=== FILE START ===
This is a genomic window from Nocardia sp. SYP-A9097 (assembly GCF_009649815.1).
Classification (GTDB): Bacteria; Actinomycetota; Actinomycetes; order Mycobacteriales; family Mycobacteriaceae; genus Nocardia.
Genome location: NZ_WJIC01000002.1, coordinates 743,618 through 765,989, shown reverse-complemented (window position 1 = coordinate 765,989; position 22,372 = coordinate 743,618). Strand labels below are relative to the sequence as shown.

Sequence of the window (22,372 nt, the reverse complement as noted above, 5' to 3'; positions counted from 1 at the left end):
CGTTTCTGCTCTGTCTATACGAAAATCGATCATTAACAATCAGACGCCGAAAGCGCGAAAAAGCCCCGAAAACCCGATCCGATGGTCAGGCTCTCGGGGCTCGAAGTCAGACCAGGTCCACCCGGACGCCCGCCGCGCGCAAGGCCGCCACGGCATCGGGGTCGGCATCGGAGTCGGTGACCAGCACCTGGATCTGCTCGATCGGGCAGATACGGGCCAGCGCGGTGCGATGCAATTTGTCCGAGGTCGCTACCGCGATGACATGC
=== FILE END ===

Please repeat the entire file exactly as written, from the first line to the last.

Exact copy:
This is a genomic window from Nocardia sp. SYP-A9097 (assembly GCF_009649815.1).
Classification (GTDB): Bacteria; Actinomycetota; Actinomycetes; order Mycobacteriales; family Mycobacteriaceae; genus Nocardia.
Genome location: NZ_WJIC01000002.1, coordinates 743,618 through 765,989, shown reverse-complemented (window position 1 = coordinate 765,989; position 22,372 = coordinate 743,618). Strand labels below are relative to the sequence as shown.

Sequence of the window (22,372 nt, the reverse complement as noted above, 5' to 3'; positions counted from 1 at the left end):
CGTTTCTGCTCTGTCTATACGAAAATCGATCATTAACAATCAGACGCCGAAAGCGCGAAAAAGCCCCGAAAACCCGATCCGATGGTCAGGCTCTCGGGGCTCGAAGTCAGACCAGGTCCACCCGGACGCCCGCCGCGCGCAAGGCCGCCACGGCATCGGGGTCGGCATCGGAGTCGGTGACCAGCACCTGGATCTGCTCGATCGGGCAGATACGGGCCAGCGCGGTGCGATGCAATTTGTCCGAGGTCGCTACCGCGATGACATGC